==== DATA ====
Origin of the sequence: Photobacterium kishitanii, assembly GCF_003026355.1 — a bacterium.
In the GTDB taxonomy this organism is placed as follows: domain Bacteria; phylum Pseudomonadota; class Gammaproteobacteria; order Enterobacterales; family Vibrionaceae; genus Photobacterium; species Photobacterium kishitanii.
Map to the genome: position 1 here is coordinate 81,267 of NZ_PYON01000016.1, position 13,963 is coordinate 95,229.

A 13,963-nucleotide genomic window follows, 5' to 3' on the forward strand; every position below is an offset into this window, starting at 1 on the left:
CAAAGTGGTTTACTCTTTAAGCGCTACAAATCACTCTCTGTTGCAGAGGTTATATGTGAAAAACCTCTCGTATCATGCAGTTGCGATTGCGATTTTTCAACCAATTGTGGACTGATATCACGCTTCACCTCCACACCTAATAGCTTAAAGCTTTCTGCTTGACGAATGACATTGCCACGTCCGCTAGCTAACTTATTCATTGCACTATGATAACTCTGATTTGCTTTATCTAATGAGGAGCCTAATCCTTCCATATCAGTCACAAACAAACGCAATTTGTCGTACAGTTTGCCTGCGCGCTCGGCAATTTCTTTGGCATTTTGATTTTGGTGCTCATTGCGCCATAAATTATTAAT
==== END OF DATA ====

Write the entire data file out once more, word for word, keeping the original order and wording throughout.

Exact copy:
Origin of the sequence: Photobacterium kishitanii, assembly GCF_003026355.1 — a bacterium.
In the GTDB taxonomy this organism is placed as follows: domain Bacteria; phylum Pseudomonadota; class Gammaproteobacteria; order Enterobacterales; family Vibrionaceae; genus Photobacterium; species Photobacterium kishitanii.
Map to the genome: position 1 here is coordinate 81,267 of NZ_PYON01000016.1, position 13,963 is coordinate 95,229.

A 13,963-nucleotide genomic window follows, 5' to 3' on the forward strand; every position below is an offset into this window, starting at 1 on the left:
CAAAGTGGTTTACTCTTTAAGCGCTACAAATCACTCTCTGTTGCAGAGGTTATATGTGAAAAACCTCTCGTATCATGCAGTTGCGATTGCGATTTTTCAACCAATTGTGGACTGATATCACGCTTCACCTCCACACCTAATAGCTTAAAGCTTTCTGCTTGACGAATGACATTGCCACGTCCGCTAGCTAACTTATTCATTGCACTATGATAACTCTGATTTGCTTTATCTAATGAGGAGCCTAATCCTTCCATATCAGTCACAAACAAACGCAATTTGTCGTACAGTTTGCCTGCGCGCTCGGCAATTTCTTTGGCATTTTGATTTTGGTGCTCATTGCGCCATAAATTATTAAT